Here's an unusual mix of a movie.  Birdman: or, (The Unexpected Virtue of Ignorance) is part comedy, part drama, part roman a clef, part theater, part satire, and part insanity -- overlaid with a jazzy drumbeat.

Michael Keaton plays Riggan Thomson, who's something of a dark parody of Keaton.  Riggan had been a blockbuster movie star playing Birdman in three movies over two decades ago.  Now he's a washed-up actor, staking everything -- his reputation, his finances, even his sanity -- on a Broadway production of  theRaymond Carver short story "What We Talk About When We Talk about Love"  that Riggan adapted, directs, produces, and stars in.
 Naturally, the play -- still in previews -- seems to have nothing but problems.  Riggan's lawyer and friend Jake (Zack Galifanakis) is working to keep everything working together.  Riggan's cynical daughter Sam (Emma Stone) is fresh out of rehab and wandering around as an assistant.  Laura (Andrea Riseborough) is one of the plays' stars, and tells Riggan that she's having their baby.  When a stage accident takes out an actor, Broadway newcomer Leslie (Naomi Watts) brings in her boyfriend Mike Shiner (Edward Norton), who's box office and critical gold; he's also amazingly hard to work with.  Oh, and when he's alone Riggan hallucinates that he has superpowers and that Birdman is talking to him to get him to do more Birdman movies.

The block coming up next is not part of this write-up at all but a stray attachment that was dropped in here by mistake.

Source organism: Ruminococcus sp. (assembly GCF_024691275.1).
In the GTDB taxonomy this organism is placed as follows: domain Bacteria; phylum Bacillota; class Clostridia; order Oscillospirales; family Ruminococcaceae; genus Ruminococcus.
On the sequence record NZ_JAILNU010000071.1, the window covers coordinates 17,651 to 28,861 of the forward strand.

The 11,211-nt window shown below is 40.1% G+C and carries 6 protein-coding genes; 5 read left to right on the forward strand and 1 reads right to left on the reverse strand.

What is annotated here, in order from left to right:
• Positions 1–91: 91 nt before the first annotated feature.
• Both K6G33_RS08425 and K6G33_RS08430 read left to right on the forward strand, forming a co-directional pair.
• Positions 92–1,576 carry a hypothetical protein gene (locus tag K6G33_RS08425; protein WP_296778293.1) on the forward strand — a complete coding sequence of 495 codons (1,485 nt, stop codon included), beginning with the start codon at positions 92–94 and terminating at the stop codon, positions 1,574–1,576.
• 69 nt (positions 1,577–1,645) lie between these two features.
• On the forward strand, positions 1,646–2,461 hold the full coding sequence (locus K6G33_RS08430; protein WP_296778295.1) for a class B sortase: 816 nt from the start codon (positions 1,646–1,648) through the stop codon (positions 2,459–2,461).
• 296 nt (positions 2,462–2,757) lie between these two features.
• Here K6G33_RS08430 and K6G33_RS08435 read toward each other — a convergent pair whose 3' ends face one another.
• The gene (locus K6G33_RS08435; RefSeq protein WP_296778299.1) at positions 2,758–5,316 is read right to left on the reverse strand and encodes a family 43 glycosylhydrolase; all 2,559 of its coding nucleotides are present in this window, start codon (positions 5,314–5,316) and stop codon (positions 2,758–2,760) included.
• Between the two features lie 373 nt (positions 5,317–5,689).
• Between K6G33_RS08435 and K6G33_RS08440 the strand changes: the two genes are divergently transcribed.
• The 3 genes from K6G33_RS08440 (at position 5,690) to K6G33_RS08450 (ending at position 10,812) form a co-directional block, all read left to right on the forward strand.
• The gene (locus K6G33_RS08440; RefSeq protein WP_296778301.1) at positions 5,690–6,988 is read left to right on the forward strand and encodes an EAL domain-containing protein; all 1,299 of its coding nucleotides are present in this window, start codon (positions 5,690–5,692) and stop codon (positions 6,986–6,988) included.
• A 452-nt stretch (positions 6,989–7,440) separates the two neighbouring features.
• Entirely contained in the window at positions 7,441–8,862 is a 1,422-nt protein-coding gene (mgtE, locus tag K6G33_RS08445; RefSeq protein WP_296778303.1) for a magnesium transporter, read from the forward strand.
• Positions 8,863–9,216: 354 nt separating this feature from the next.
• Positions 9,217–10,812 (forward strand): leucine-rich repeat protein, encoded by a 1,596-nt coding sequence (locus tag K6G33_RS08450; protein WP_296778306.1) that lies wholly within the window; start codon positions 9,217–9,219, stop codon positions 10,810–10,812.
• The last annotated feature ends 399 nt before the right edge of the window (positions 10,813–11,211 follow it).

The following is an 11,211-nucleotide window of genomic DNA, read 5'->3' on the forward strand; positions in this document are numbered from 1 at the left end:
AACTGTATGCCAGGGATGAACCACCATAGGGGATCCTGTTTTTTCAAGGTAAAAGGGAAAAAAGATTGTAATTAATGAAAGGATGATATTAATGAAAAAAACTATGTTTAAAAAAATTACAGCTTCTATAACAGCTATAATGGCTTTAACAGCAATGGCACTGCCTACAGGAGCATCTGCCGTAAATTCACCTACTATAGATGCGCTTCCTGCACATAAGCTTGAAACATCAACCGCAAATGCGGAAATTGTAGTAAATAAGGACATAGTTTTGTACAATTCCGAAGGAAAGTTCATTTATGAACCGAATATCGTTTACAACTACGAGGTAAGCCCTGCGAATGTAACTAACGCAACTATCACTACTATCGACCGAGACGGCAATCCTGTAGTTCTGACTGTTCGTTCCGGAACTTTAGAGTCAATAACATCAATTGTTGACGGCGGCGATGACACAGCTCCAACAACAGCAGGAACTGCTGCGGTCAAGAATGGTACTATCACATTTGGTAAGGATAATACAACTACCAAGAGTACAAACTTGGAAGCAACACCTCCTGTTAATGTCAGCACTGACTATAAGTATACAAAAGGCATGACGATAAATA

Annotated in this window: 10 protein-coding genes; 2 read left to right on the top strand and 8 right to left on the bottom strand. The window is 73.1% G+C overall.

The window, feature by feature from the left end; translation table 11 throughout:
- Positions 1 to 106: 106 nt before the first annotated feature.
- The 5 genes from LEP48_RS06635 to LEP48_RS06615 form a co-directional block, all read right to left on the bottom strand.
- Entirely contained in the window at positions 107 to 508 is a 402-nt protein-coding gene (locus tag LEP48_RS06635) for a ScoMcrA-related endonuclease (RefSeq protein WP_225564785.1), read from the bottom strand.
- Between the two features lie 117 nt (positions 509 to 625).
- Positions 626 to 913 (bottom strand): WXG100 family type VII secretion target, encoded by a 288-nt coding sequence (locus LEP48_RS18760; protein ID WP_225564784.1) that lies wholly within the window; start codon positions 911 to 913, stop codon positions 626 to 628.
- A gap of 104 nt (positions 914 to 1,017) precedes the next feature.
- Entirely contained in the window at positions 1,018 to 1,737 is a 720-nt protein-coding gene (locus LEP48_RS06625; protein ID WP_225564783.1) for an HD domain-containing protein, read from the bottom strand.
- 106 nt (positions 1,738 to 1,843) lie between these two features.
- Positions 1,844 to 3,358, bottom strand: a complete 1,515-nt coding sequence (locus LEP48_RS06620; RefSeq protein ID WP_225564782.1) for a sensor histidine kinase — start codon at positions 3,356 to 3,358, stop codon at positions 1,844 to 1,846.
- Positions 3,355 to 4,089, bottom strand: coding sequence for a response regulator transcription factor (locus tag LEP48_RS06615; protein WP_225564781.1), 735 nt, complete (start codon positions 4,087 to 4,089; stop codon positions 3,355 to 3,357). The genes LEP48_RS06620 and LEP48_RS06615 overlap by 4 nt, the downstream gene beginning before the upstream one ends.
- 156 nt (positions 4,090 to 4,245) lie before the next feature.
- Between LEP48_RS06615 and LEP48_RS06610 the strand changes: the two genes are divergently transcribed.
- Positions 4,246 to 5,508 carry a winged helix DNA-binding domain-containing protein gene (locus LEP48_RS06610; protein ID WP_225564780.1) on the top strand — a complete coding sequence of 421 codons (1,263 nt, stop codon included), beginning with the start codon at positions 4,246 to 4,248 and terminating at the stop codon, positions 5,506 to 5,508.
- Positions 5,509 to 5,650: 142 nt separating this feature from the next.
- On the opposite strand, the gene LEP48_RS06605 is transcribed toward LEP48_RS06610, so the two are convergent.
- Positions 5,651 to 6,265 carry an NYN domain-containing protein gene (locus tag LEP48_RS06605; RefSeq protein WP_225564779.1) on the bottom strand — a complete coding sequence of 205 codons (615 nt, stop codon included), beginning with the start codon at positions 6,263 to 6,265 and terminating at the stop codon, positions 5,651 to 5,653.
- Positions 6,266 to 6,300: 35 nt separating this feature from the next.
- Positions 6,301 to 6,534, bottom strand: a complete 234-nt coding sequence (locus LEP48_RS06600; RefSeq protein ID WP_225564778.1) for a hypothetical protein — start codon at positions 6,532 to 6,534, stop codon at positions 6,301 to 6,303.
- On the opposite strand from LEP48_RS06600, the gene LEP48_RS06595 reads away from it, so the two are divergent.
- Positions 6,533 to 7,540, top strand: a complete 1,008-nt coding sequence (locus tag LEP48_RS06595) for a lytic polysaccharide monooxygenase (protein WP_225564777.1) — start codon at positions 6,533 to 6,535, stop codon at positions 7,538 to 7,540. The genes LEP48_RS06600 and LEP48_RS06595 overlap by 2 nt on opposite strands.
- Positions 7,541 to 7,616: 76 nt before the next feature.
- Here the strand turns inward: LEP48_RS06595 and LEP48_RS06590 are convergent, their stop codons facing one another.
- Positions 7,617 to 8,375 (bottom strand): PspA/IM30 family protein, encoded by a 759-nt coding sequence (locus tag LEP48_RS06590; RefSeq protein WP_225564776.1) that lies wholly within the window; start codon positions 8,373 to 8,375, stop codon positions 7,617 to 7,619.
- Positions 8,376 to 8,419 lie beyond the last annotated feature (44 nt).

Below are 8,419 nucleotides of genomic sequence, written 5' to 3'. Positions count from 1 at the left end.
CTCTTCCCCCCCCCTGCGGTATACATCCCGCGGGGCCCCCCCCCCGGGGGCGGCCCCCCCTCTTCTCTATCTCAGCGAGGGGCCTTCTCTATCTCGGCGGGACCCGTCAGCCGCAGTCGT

Birdman is a whole lot of things, as it meanders from comedy to introspection to fantasy to drama as much as the (seemingly) single camera shot that jumps from characters to characters for the whole movie.   While it works, it's also disjointed and somewhat disorienting.  The movie has terrific acting, and there are plenty of laughs (especially the Times Square walk) and moments of tenderness and discovery.  But it's hard to settle in and enjoy or appreciate one scene or tone before the movie jumps into a new one.  Birdman is definitely unique and enjoyable, but I wish it had come together or held together a little bit tighter.

Overall grade: B+
Reviewed by James Lynch

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